In 1546 the buildings of the former Grey Friars Monastery in Newgate Street were given by Henry VIII to the City of London. Christ’s Hospital (CH) was founded in London by King Edward VI for the orphan children of poor Londoners and was given the use of the old Grey Friars buildings. It admitted its first 380 children in November 1552 and was given its Royal Charter by Edward VI in 1553, being part of a foundation which included St Thomas’s Hospital (for the sick) and Bridewell Hospital (for idle vagabonds).
Many children, including 100 of the first 380, were infants who were sent away to Ware, Hoddesdon or Hertford to be looked after by nurses, who were paid a weekly allowance, and to attend local day schools when they were old enough. Children usually came to London to be educated only at the age of 10 or older.
Girls were admitted from the beginning but were always in a minority. In 1563, when the first children’s register was compiled, there were 132 girls out of 396 children, although the proportion thereafter was usually much smaller.
In London, the great majority of children were educated in the Writing School for a position in commerce or trade, leaving when aged 15. The few who stayed on beyond the age of 15 studied either in the Grammar School for University or, from its foundation in 1673, in the Royal Mathematical School (RMS) for service at sea. The RMS received its Royal Charter from Charles II, with Samuel Pepys, Sir Isaac Newton and Sir John Flamsteed being influential figures in its early years.
CH lost 32 children in the Great Plague of 1665, but did not lose any children to the Great Fire in 1666, although most of the buildings were burned down. With only a few children able to return to the ruined buildings, many were sent out to be billeted in Hertfordshire. In 1682 a site in Hertford was acquired for a self-contained boarding school, which CH was to own for over 300 years. This site was initially intended only for young boys, although in 1778 they were joined by the girls, who occupied a separate school there.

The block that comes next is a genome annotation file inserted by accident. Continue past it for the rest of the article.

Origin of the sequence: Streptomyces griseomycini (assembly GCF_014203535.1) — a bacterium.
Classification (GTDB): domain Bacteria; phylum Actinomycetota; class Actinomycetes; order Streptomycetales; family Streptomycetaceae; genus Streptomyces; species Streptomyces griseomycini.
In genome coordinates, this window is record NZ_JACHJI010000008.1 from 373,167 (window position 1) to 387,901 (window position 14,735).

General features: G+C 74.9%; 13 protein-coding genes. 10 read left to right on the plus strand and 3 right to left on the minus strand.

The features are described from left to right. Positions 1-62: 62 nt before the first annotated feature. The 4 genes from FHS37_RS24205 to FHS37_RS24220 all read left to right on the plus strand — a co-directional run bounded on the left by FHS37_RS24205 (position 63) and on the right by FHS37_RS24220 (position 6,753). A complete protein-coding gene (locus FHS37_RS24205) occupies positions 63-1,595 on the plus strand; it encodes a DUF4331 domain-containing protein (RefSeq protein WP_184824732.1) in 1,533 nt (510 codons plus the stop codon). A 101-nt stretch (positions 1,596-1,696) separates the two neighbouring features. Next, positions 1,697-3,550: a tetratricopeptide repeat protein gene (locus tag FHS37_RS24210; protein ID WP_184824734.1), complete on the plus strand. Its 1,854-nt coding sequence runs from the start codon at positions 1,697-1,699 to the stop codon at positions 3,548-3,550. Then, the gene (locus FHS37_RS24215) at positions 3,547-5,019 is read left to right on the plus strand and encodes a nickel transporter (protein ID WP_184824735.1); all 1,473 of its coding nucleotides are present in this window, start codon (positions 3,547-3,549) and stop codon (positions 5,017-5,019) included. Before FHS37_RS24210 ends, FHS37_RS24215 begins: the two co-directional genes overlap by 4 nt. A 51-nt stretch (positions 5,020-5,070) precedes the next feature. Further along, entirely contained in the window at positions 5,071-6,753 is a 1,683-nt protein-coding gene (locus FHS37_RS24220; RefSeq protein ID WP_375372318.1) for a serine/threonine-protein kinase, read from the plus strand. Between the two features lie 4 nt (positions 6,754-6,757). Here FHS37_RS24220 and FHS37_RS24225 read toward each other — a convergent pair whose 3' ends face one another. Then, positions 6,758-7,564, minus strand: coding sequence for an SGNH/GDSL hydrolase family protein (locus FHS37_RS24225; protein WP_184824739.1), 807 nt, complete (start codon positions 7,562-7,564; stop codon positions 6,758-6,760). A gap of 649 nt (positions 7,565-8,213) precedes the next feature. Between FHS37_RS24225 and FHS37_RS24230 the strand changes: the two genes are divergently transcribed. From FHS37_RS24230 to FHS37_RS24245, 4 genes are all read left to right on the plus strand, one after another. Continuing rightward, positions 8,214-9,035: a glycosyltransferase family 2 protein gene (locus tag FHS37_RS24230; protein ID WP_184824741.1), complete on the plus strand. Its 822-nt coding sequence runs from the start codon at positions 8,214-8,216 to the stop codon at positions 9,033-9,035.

Thanks to the great generosity of benefactors, the rebuilding of school after the Great Fire was completed in 1705, with Sir Christopher Wren designing the South front as well as Christ Church, the parish church immediately a outside the walls of CH, which the school used for its worship. A second major rebuilding took place from 1793 to 1836, including a Grammar School completed in 1793, a new Great Hall in 1829, Grammar and Mathematical Schools in 1834 (replacing the 1793 Grammar School and the 1684 Mathematical School) and the cloisters known as the Grecians Cloister in 1836. The above watercolour, by Arthur Ellis, shows the 1836 Grecians Cloister, the central arch of which was brought to Horsham and now forms the outside halves of the archways to the main quadrangle. In the background are the two Wren spires of Christ Church and St Paul’s.
In 1902 all the boys from both the London and Hertford schools transferred to a new site in Horsham, and the school at Hertford became a girls-only school. In 1985 the Hertford site was closed and the girls transferred to Horsham, once again to form a co-educational school. CH now has about 800 boarding pupils, with an equal number of boys and girls, and takes day pupils.
Christ’s Hospital is in many ways unique, offering an independent education of the highestcalibre to children with academic potential, from all walks of life in a caring, boarding and day environment.
Pupils’ fees are assessed according to family income, so that it is a child’s ability and potential to benefit from a Christ’s Hospital education that determines their selection. This results in a social and cultural diversity that enriches our school community and offers our pupils unique opportunities as we prepare them to take their place in the modern world.
We believe in the benefits of a rounded and balanced education for our pupils. In practice, this means that as well as a challenging academic programme, pupils are also involved in music, art, drama, public speaking, community action and sport.
The School has an impressive history of high academic achievement with an average of 10 pupils each year taking up places at Oxford or Cambridge, and 98% of leavers going on to top Universities in this country and abroad. http://www.christs-hospital.org.uk/